- Command and Control – once HoR actors have gained access, they execute their malware via techniques such as through scripting languages or manual execution.
- Credential Theft – the ransomware operators move on to harvesting any credentials available.
- Privilege Escalation, Persistence – here the HoR operators elevate their privileges using well known common vulnerabilities and exposures or through the newly discovered credentials, and install persistence mechanisms.
- Collection and Exfiltration – the ransomware actors start to collect and stage data before exfiltrating the data.
- Impact – the attack impairs defences and inflicts its damage. By this stage the victim organisation is often in crisis mode.
- Inhibiting System Recovery – the next step in a HoR attack is usually to inhibit system recovery. This can include turning off or disabling services linked to system restore or backup.
- Data Encryption For Impact &ndash the ransomware operators start to encrypt files and data.
For the victim organisation, it’s effectively breaking point and if the actors have been able to disrupt or remove the ability to recover, it often means the business cannot effectively operate, and forcing tough decisions to be made.
In their article, Responding to the growing threat of human-operated ransomware attacks, PwC says, “Human-operated ransomware is not a malicious software problem—it’s a human criminal problem. The solutions used to address commodity problems aren’t enough to prevent a threat that more closely resembles a nation-state threat actor. It disables or uninstalls your antivirus software before encrypting files. They locate and corrupt or delete backups before sending a ransom demand.”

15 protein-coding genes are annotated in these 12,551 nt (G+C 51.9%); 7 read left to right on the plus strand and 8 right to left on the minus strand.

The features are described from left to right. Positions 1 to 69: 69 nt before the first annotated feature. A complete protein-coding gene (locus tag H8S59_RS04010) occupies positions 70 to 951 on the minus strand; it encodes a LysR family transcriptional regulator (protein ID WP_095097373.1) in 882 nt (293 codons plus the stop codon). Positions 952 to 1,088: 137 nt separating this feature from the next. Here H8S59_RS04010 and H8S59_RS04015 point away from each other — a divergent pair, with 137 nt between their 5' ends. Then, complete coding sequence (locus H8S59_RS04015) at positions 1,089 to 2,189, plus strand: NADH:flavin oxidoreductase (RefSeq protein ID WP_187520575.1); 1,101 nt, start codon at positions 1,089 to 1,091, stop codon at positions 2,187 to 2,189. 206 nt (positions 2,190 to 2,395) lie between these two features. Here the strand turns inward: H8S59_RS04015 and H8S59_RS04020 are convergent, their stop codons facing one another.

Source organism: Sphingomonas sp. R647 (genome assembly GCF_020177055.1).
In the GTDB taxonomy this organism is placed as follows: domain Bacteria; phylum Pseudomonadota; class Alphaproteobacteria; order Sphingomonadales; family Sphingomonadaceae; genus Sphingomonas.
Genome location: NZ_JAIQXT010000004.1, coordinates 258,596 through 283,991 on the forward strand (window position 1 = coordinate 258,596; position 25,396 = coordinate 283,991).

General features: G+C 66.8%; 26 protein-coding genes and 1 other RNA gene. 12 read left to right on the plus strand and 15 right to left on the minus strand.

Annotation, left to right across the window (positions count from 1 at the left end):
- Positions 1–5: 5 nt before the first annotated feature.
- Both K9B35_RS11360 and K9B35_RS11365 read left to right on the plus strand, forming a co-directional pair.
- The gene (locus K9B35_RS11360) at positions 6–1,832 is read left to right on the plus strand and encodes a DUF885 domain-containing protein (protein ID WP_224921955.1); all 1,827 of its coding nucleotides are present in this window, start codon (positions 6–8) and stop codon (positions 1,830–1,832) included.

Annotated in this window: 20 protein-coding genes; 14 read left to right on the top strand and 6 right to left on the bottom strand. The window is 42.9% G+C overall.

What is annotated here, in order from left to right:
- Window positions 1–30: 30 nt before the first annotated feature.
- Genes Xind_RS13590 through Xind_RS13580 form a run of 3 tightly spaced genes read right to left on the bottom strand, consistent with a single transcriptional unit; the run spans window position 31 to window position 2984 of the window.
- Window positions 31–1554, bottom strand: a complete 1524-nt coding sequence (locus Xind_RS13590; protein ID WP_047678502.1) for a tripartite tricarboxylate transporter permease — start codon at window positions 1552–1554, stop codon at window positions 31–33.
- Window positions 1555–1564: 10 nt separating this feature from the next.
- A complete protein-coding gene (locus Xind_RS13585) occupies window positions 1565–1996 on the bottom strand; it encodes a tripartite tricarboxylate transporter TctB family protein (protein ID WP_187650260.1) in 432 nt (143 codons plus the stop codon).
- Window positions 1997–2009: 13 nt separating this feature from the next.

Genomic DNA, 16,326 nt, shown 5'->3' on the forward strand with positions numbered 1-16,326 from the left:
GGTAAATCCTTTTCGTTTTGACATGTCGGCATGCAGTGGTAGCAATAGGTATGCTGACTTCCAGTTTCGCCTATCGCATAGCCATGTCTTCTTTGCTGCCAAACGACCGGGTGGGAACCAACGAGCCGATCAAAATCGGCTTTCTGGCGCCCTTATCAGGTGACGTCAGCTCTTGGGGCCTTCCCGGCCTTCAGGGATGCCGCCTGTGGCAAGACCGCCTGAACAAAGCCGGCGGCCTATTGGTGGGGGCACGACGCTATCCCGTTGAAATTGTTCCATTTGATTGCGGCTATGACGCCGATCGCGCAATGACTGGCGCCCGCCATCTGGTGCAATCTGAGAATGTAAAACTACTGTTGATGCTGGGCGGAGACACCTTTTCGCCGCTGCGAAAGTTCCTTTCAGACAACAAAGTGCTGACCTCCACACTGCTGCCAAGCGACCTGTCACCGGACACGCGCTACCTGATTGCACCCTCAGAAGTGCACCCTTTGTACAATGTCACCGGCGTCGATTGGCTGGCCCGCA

This is what makes HoR particularly dangerous. Organisations are now dealing with nation states and organised criminal gangs that have a high degree of skill in writing malware, performing intrusions, and extorting money from businesses.
But the Good News
HoR poses a potentially huge threat to organisations of any size. But it’s not all doom and gloom, because how these actors operate is well understood and, in many cases, they make mistakes, in fact lots of mistakes.
The key is to implement the necessary prevention, detection, and response capabilities to either prevent the intrusion from occurring or to be able to capitalise on their mistakes, and in doing so evict them before they can cause any damage.
Whitepaper: Human Operated Ransomware
In his paper Human Operated Ransomware (HOR), Bridewell Cyber Defence Technical Lead, Gavin Knapp looks in detail at the ransomware threat as we head into 2022, covering:
- The types of ransomware attack currently prevalent
- The major ransomware players
- An in-depth look at human operated ransomware and its complexity
- How to protect against an attack
- How to detect, respond to, and recover from an attack